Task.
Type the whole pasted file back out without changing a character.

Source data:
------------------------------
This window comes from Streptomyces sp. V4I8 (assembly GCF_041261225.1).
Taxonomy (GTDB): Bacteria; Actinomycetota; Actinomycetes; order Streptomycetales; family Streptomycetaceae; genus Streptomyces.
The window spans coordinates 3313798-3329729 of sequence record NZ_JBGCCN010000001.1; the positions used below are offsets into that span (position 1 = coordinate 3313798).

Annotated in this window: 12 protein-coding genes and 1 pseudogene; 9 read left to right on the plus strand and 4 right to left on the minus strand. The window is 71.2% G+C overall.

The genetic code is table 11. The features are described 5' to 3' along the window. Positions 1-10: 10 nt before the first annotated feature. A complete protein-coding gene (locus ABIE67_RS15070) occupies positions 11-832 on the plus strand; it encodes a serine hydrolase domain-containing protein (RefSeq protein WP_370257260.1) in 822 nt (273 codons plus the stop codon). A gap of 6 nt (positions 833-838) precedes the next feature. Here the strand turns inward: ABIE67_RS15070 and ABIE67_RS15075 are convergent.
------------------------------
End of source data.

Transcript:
This window comes from Streptomyces sp. V4I8 (assembly GCF_041261225.1).
Taxonomy (GTDB): Bacteria; Actinomycetota; Actinomycetes; order Streptomycetales; family Streptomycetaceae; genus Streptomyces.
The window spans coordinates 3313798-3329729 of sequence record NZ_JBGCCN010000001.1; the positions used below are offsets into that span (position 1 = coordinate 3313798).

Annotated in this window: 12 protein-coding genes and 1 pseudogene; 9 read left to right on the plus strand and 4 right to left on the minus strand. The window is 71.2% G+C overall.

The genetic code is table 11. The features are described 5' to 3' along the window. Positions 1-10: 10 nt before the first annotated feature. A complete protein-coding gene (locus ABIE67_RS15070) occupies positions 11-832 on the plus strand; it encodes a serine hydrolase domain-containing protein (RefSeq protein WP_370257260.1) in 822 nt (273 codons plus the stop codon). A gap of 6 nt (positions 833-838) precedes the next feature. Here the strand turns inward: ABIE67_RS15070 and ABIE67_RS15075 are convergent.